In any other film a performance of such intensity would surely lay waste to the rest of the cast’s chances of recognition, but nothing could be further from the truth in the case of The Dark Knight. There are seven names above the title on this movie’s poster, and each one of them well and truly earns their top billing. This is partly thanks to the brilliantly written and structured script, which balances enough plot-lines to fill three movies but still does justice to each significant character, with even potential ‘filler’ characters Lucius Fox (Morgan Freeman) and Alfred (Michael Caine) given key scenes that are not only integral to the plot but equally serve to flesh out their characters in the brief screen time they occupy.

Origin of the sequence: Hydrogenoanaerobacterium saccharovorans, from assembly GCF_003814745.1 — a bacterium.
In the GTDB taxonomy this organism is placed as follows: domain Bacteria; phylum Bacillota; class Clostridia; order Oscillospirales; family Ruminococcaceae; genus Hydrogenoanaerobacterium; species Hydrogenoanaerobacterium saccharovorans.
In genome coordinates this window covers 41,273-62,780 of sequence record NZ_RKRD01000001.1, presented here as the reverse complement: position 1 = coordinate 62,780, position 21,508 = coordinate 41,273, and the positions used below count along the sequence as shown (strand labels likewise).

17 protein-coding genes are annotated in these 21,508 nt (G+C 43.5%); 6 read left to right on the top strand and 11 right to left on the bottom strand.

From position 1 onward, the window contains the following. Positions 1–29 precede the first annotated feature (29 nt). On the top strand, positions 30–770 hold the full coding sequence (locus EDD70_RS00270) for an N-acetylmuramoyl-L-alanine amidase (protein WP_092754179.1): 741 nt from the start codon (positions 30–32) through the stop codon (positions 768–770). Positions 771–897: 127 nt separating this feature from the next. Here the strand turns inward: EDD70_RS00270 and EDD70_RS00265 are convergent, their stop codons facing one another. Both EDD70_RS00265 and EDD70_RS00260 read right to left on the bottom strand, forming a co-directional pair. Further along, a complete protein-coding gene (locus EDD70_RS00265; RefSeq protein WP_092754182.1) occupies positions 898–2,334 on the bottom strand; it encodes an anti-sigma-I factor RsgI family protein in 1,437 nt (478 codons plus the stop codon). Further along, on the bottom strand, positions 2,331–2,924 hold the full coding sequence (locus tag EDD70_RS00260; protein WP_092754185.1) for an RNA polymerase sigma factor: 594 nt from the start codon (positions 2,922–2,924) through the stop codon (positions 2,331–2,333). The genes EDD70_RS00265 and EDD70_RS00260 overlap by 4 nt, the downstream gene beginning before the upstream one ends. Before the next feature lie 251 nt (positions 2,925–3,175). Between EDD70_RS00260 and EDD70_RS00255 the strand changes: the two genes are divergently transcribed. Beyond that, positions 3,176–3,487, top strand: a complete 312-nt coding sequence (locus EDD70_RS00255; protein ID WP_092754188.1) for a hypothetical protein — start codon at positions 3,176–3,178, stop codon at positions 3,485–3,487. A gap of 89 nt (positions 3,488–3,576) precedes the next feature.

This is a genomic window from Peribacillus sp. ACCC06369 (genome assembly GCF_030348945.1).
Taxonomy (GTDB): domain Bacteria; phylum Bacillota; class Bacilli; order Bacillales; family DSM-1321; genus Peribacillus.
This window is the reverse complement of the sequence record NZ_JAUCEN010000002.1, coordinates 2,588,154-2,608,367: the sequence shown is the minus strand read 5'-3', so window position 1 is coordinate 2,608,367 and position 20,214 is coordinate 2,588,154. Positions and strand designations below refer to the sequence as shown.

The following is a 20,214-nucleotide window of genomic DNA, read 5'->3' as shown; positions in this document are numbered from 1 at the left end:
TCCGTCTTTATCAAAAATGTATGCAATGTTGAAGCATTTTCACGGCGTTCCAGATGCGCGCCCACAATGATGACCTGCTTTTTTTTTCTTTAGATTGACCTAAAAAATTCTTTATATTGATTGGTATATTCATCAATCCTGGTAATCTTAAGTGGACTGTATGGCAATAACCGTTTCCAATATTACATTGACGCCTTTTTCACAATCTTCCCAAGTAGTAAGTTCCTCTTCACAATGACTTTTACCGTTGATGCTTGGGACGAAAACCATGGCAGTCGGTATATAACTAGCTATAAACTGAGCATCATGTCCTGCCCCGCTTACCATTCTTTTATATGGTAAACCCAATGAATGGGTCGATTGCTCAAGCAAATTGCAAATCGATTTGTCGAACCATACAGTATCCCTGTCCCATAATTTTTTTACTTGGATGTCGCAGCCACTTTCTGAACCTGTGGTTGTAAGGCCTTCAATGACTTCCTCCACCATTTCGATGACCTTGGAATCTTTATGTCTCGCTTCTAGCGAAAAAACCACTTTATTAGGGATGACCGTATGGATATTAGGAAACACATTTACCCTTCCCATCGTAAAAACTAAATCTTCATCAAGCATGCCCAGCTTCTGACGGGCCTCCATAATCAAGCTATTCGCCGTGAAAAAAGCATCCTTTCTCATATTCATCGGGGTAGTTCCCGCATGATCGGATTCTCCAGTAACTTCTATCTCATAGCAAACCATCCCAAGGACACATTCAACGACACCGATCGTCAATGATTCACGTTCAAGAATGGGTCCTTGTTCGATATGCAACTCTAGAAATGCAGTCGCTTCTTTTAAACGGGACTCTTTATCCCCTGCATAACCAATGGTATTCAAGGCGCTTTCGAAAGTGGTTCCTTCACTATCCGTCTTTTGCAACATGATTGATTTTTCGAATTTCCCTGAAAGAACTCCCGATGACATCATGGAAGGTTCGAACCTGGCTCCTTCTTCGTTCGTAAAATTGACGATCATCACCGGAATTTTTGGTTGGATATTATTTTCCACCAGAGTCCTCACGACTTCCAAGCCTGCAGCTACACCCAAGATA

Working from this great foundation, each cast member lifts their game and brings their best, but while Ledger will take the lion’s share of column-inches, it is actually Aaron Eckhart who gives the best performance in the film. Audiences leaving the cinema will marvel at the screen-burning presence of The Joker, but it’s Dent’s story that will haunt them long after the credits have rolled. Eckhart’s contribution cannot be overstated in this; just as Dent wins Bruce Wayne’s admiration, so Eckhart wins the audience’s, and when his character’s journey turns dark, all we can do is look on in wrapt devastation. Conversely, the handling of Dent’s storyline reveals one of the few flaws in the film, as a key twist is rushed and doesn’t quite convince. The reason why this hiccup doesn’t hurt the film more is because of the quality of Eckhart’s performance; he keeps the audience tied to the story across this slight filmmaking fumble.